DOCKET NO.: 93-823
DECIDED BY: Rehnquist Court (1986-2005)
LOWER COURT: Nebraska Supreme Court
CITATION: 513 US 123 (1994)
ARGUED: Oct 11, 1994
DECIDED: Dec 12, 1994
L. Jay Bartel – on behalf of the Petitioner
Terry R. Wittler – on behalf of the Respondent
Media for Nebraska Department of Revenue v. Loewenstein
Audio Transcription for Opinion Announcement – December 12, 1994 in Nebraska Department of Revenue v. Loewenstein
William H. Rehnquist:
The opinion of the court number 93-823, Nebraska Department of Revenue v. Loewenstein will be announced by Justice Thomas.
This case comes to us on writ of certiorari to the Supreme Court of Nebraska, it’s another tax case.
Respondent a Nebraska resident owns shares in mutual funds that earn some of their income by engaging in financial transactions called repurchase agreements or repos for short.
In a typical repo transaction one who holds federal debt securities whom we would refer to as Seller-Borrower, transfers these securities to the funds and exchange the funds then pays the seller-borrower specified amount of cash.
At a later date the funds transfer the securities back to Seller-Borrower returns the cash to the funds.
At that time the seller-borrower pays the funds interest at an agreed upon rate that there is no relation to the yield on a security underline the repo.
This interest is in turn distributed to respondent in proportion to his share of the funds.
Petitioner the Nebraska Department of Revenue determined that respondent had to pay Nebraska income tax on interest, income derived from repos involving federal securities.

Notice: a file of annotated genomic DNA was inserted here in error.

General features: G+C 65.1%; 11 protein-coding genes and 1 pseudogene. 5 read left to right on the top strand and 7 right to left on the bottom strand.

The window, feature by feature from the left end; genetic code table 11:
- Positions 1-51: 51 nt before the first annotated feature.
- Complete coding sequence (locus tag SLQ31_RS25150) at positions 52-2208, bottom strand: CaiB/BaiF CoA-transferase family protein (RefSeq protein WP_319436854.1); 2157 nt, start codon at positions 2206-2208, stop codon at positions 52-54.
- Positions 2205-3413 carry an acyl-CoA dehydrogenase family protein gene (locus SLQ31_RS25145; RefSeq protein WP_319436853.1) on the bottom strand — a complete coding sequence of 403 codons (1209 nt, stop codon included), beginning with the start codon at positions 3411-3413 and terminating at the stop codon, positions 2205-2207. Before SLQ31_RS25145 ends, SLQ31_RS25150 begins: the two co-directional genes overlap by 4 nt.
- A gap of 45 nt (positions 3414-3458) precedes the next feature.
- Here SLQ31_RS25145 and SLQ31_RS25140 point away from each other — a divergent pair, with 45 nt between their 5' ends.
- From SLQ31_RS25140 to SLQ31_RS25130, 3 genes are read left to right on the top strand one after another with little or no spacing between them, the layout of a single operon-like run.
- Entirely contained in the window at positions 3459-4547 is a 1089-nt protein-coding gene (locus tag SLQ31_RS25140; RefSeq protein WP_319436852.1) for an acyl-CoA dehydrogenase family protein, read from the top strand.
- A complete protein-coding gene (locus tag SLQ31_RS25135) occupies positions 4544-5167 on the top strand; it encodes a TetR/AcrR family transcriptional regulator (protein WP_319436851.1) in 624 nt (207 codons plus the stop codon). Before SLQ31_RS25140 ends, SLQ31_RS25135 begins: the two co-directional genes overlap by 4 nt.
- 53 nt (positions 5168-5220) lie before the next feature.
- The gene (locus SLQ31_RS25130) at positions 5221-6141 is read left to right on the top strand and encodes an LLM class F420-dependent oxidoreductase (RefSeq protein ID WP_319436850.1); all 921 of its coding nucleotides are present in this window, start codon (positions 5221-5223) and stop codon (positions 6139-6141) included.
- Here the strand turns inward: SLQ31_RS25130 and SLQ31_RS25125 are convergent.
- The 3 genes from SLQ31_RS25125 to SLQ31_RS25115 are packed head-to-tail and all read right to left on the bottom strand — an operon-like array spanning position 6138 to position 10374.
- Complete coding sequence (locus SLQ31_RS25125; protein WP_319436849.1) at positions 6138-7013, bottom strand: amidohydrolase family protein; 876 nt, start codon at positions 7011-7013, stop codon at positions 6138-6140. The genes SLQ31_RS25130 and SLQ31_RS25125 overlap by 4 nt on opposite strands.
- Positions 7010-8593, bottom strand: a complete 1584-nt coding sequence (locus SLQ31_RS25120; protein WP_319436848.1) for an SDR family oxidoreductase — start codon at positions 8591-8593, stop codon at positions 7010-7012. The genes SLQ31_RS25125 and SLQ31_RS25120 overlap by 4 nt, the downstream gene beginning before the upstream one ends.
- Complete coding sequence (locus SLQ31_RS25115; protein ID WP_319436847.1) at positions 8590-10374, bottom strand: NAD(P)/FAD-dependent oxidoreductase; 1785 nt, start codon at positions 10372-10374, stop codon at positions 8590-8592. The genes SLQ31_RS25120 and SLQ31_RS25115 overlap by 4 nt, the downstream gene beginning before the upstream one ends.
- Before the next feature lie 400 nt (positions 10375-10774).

Respondent challenge this ruling in the Nebraska Courts, he argue that taxing such income violated the constitution and a federal statute that prohibits states from tax and interest on federal securities.
The Trial Court agreed with respondent and Nebraska Supreme Court affirmed.
In an opinion filed with the clerk today we reverse.
We hold that Nebraska taxation of interest income derives from the repos, does not violate the federal statute or the constitution.
For purposes of statute the interest earned by the funds is interest on loans from the funds to the Seller- Borrower, not the interest on the federal securities.
In the repo context the securities operate as collateral for the loans.
Numerous speeches of the repos are described in detail in our opinion, lead to this conclusion.
The funds and Seller-Borrower characterized these repos as sales and later repurchases, but we reject respondent’s arguments that these labels preclude us from viewing the repos as loans.
In tax cases it is a substance and economic realties over transaction account.
The substance and economic realities of the repos here show that the funds are receiving interest on cash that they have loan to the Seller-Borrower.
The opinion of the court is unanimous.